Menu
  • facebook
  • googleplus
  • linkedin

How Common are bunions and what causes them?

What causes Bunions and how common are they

Bunions are common. Very common. If you were to take a look at all of your friends and family members’ feet, the odds are that you will notice many ‘bunions’. Before you rush out and ask aunty Betsy to remove her shoes, let’s take a look at just how common bunions are, and what are the main causes of this condition.

The origin of the term ‘bunion’ likely dates back to the early 18th century, from East Anglican Dialect. This is likely to have originated from ‘bunny’ or ‘boni’ used to describe a swelling or tumour in middle English times.  Presently, the term ‘bunion’ refers to a bony deformity at the base of the big toe, where the big toe angulates towards the little toes.

While it is difficult to know the exact prevalence of bunions in the community, several systematic reviews have come up with educated estimates based on gender and age. A recent survey in the UK suggests that 28.4% of the total adult population have bunions. With around 75% of Australia’s population over the age of 18, this means that there are likely over 5 million people around Australia affected by bunions. When we take a closer look at different age groups and genders, two patterns emerge. Bunions are more common in females (At least twice as common and many estimates are much higher), and there is a progressive increase in prevalence as one’s age increases. So now we know how common bunions are in the community, but what causes them?

While the exact cause of a bunion is largely unknown, there are certainly several predisposing factors that are seen time and time again. The most common of these is that bunions are known to run in families. If you yourself have bunions, then the chances are that one of your parents (most likely your mum) or grandparents also had this condition. While genetics don’t account for the whole story, the history is often there if one goes searching for it.

The rate of progression of one’s bunion deformity can be variable. Some bunions remain stable for many years, while others have bunions that worsen rapidly. As the bunion progresses it may lead to the development of arthritis within the base of the big toe (1st metatarsophalangeal joint), and the big toe can deviate ‘laterally’ resulting in permanent issues with the 2nd and lesser toes. Some forms of arthritis, such as rheumatoid arthritis, can actually lead to the development of a bunion deformity also. These discussions can lead to the ‘chicken or the egg’ theory.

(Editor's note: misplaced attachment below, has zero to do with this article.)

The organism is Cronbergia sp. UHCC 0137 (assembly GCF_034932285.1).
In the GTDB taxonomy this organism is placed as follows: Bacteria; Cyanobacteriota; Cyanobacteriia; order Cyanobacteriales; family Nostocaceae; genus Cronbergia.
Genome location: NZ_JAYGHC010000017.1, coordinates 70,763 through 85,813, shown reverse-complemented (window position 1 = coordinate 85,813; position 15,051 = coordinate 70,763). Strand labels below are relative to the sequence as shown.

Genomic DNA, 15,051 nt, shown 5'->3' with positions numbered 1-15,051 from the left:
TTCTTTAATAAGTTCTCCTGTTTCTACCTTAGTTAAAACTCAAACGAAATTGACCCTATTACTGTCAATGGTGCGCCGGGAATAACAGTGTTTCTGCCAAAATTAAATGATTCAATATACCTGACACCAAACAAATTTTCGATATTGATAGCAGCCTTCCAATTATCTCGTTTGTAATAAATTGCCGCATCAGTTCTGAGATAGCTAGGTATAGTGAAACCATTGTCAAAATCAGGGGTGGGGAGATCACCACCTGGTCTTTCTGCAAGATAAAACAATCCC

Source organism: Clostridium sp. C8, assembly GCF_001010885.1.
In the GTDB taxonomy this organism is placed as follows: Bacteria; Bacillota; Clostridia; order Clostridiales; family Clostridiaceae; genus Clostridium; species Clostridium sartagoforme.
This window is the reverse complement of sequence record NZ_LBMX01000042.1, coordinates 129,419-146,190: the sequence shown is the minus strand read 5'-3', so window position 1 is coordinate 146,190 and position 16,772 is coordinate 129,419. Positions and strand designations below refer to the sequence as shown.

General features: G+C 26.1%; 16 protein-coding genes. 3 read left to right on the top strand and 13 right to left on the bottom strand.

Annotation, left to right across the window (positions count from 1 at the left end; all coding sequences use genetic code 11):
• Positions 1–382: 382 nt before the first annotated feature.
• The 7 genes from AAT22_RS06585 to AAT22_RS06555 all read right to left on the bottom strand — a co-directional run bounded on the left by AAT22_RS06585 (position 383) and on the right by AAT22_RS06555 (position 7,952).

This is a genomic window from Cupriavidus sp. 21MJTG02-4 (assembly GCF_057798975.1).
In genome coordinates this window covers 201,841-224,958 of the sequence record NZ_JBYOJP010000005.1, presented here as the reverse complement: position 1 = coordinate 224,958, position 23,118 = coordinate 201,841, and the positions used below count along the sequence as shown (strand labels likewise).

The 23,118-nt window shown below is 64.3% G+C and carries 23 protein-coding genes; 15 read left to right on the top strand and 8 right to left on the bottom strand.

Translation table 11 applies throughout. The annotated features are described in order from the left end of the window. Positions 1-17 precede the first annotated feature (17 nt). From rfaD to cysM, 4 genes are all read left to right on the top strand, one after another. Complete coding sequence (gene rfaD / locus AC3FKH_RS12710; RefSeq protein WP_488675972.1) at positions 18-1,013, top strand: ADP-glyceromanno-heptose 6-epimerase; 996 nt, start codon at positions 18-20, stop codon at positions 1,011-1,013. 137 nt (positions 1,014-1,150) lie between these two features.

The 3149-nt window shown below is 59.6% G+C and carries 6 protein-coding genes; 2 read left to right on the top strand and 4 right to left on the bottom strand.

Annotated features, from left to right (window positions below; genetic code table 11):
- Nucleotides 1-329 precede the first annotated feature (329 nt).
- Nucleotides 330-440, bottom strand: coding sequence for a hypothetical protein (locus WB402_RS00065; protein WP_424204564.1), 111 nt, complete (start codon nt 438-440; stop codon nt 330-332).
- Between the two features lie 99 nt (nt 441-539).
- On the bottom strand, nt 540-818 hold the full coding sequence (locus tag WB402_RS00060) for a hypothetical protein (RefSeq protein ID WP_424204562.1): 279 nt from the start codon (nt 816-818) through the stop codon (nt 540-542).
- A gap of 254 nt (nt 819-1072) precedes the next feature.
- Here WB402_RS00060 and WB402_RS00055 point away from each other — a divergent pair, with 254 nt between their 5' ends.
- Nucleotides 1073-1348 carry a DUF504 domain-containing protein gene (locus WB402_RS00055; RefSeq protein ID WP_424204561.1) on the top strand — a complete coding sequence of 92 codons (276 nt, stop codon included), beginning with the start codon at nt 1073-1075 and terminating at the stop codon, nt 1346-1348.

It has been a long held belief that bunions are seen in people that wear ill-fitting (too tight) shoes. While this statement remains controversial, let’s take a look at some of the ‘evidence’ that this was based on. In the early 1960’s, a local doctor living on St Helens (A small island in the South Atlantic Ocean), looked at the prevalence of bunions amongst their population. Give that a large portion of the inhabitants did not wear shoes, the results were very interesting. Bunions were still found in non-shoe wearers; however the prevalence was only 2%. This increased for each decade of life that one wore shoes, to a nearly 50% incidence for women who had worn shoes for more than 60 years.

It is likely that tight shoes alone will not cause bunions to occur. However, in a person who is predisposed to developing bunions (i.e those with a strong family history), then tight footwear may play a contributing role, and will likely worsen the severity of any existing deformity.

As you can see, bunions are a common issue in our community. They are more often seen in women and often have a hereditary origin. While a direct link to tight shoes may be difficult to prove, an association with severity is likely present.

 

Orthopaedics 360

Orthopaedics 360

P: (08) 7099 0188

F: (08) 7099 0171

Southern Specialist Centre

Orthopaedics 360

P: (08) 7099 0188

F: (08) 7099 0171

Health @ Hindmarsh

Orthopaedics 360

P: (08) 7099 0188

F: (08) 7099 0171

  • facebook
  • googleplus
  • linkedin

"Tailored Surgical Excellence"

LATEST NEWS

CONTACT US

Orthopaedics 360

A: 94-96 Fullarton Road, Norwood 5067

P: (08) 7099 0188

F: (08) 7099 0171

Share This

Share This

Like it? We'd love you to share it!